Monday, November 6, 2017

Muscadines: Paperback Review (Spoilers)

All my life I've made arrangements for unwanted men. I thought, once upon a time, Mother was searching for one she could keep. But she wanted what they owned, whatever she could get. She chose the ones who were proud of the size of a wallet, or the gold of a tie clip. Most were liars. They flashed a dime store pinky ring, called it a diamond, and said there was a lot more where that came from. Card sharks with fake names. Vacuum cleaner salesmen, hundreds of miles from home. Lonely men. Nobody looking for them, nobody expecting them home. They weren't afraid to travel alone. They should have been afraid. 

Ever since I read S.P. Miskowski's Skillute Cycle, I have been a fan of her writing. She creates creepy, dreadful, oppressive atmospheres, along with engaging, flawed characters. She digs deep into these characters--with great skill, I might add--and reveals grisly portraits of broken homes, fractured child/parent relationships, poverty, family cycles, identity, self-preservation, past deeds, and much, much more. In her story, Muscadines, Miskowski does not disappoint, crafting a fine piece of Southern Gothic Horror literature that left me staggering.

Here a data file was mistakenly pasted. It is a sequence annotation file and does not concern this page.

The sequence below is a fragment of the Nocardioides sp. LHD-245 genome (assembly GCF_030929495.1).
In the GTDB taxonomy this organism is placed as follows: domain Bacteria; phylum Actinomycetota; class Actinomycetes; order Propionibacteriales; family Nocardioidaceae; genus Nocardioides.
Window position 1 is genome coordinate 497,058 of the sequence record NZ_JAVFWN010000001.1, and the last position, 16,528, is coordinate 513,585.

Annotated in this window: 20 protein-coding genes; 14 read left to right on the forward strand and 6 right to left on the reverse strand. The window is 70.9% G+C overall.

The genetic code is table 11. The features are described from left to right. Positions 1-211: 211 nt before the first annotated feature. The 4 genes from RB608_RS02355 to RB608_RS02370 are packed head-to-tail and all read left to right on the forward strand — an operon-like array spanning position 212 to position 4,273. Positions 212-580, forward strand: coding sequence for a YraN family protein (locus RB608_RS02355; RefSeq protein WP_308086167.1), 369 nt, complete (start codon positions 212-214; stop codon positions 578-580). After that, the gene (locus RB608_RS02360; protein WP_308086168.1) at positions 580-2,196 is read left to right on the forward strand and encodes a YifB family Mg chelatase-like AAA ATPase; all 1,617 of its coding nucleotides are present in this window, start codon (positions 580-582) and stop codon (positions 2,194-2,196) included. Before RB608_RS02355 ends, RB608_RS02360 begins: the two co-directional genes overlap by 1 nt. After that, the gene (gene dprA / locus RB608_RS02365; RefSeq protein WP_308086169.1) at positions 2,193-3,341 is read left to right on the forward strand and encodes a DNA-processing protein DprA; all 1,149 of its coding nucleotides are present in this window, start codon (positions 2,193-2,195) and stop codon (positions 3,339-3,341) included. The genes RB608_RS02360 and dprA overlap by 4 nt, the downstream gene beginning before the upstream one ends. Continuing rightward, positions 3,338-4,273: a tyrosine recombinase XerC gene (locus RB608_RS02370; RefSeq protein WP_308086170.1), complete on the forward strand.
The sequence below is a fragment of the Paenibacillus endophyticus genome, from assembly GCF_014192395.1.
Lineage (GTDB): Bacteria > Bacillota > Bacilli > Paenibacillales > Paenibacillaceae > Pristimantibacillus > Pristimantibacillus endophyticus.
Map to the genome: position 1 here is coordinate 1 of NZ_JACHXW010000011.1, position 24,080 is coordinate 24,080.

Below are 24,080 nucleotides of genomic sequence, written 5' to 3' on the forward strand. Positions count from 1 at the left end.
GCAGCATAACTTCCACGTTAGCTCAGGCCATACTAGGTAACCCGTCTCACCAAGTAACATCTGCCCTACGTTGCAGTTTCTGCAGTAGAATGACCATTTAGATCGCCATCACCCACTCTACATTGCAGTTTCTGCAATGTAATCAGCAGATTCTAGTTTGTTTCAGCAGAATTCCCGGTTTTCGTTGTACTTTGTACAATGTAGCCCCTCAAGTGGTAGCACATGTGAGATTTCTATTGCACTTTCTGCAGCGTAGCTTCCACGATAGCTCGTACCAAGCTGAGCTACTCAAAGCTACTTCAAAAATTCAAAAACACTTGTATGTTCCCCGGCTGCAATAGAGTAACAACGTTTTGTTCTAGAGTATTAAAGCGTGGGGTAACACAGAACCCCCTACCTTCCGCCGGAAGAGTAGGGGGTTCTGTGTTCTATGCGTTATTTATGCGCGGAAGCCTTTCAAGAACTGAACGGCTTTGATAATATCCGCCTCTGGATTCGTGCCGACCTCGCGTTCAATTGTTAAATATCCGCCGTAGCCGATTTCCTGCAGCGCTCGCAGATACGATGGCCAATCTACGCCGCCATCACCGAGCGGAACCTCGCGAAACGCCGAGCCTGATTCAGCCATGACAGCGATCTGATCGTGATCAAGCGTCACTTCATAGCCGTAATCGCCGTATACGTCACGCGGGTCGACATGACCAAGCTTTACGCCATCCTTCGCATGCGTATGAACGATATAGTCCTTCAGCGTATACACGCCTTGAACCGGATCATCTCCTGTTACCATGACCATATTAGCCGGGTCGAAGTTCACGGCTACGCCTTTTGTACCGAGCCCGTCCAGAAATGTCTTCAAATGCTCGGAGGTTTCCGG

Muscadines is published by Dunhams Manor Press, with art by the great Dave Felton. Felton's cover is a truly accurate, ghostly and terrifying depiction of what awaits the reader. Honestly, I can't imagine anyone else doing the cover. Muscadines tells the story of Alma, Martha, and Louise, three sisters living in their family home in an unknown, rural part of Georgia. At first, it's just Martha and Louise living together, but after many years of living in various places, Alma returns to assume the role as head of the household, much to the consternation of Martha. Told through Martha's fragmented narrative, we are treated to a horror show of family secrets that involve abuse, their deceased mother, poison berries, morbid rituals and traditions, and murder.